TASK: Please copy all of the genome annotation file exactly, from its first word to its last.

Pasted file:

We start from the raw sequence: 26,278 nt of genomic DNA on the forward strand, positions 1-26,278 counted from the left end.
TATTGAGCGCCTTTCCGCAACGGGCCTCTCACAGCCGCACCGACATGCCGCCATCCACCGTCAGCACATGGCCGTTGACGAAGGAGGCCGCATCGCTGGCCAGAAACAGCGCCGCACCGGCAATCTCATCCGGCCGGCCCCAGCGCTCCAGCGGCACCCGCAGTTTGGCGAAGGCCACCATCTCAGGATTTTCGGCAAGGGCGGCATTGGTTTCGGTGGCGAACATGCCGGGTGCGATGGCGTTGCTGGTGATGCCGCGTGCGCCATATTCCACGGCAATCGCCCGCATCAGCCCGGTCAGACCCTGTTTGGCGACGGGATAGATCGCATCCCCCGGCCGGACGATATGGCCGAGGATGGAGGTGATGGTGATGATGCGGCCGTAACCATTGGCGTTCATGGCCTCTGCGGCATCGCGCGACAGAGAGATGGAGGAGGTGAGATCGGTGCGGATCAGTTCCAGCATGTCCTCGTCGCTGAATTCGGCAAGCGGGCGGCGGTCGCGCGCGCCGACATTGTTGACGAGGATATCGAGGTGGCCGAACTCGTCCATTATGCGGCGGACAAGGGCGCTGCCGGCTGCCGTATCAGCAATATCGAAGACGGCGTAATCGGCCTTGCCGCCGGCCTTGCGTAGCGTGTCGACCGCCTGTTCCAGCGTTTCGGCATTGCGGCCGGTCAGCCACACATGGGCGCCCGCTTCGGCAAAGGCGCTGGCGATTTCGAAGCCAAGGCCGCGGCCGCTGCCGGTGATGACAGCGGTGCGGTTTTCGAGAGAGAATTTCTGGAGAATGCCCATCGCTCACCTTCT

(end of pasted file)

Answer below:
We start from the raw sequence: 26,278 nt of genomic DNA on the forward strand, positions 1-26,278 counted from the left end.
TATTGAGCGCCTTTCCGCAACGGGCCTCTCACAGCCGCACCGACATGCCGCCATCCACCGTCAGCACATGGCCGTTGACGAAGGAGGCCGCATCGCTGGCCAGAAACAGCGCCGCACCGGCAATCTCATCCGGCCGGCCCCAGCGCTCCAGCGGCACCCGCAGTTTGGCGAAGGCCACCATCTCAGGATTTTCGGCAAGGGCGGCATTGGTTTCGGTGGCGAACATGCCGGGTGCGATGGCGTTGCTGGTGATGCCGCGTGCGCCATATTCCACGGCAATCGCCCGCATCAGCCCGGTCAGACCCTGTTTGGCGACGGGATAGATCGCATCCCCCGGCCGGACGATATGGCCGAGGATGGAGGTGATGGTGATGATGCGGCCGTAACCATTGGCGTTCATGGCCTCTGCGGCATCGCGCGACAGAGAGATGGAGGAGGTGAGATCGGTGCGGATCAGTTCCAGCATGTCCTCGTCGCTGAATTCGGCAAGCGGGCGGCGGTCGCGCGCGCCGACATTGTTGACGAGGATATCGAGGTGGCCGAACTCGTCCATTATGCGGCGGACAAGGGCGCTGCCGGCTGCCGTATCAGCAATATCGAAGACGGCGTAATCGGCCTTGCCGCCGGCCTTGCGTAGCGTGTCGACCGCCTGTTCCAGCGTTTCGGCATTGCGGCCGGTCAGCCACACATGGGCGCCCGCTTCGGCAAAGGCGCTGGCGATTTCGAAGCCAAGGCCGCGGCCGCTGCCGGTGATGACAGCGGTGCGGTTTTCGAGAGAGAATTTCTGGAGAATGCCCATCGCTCACCTTCT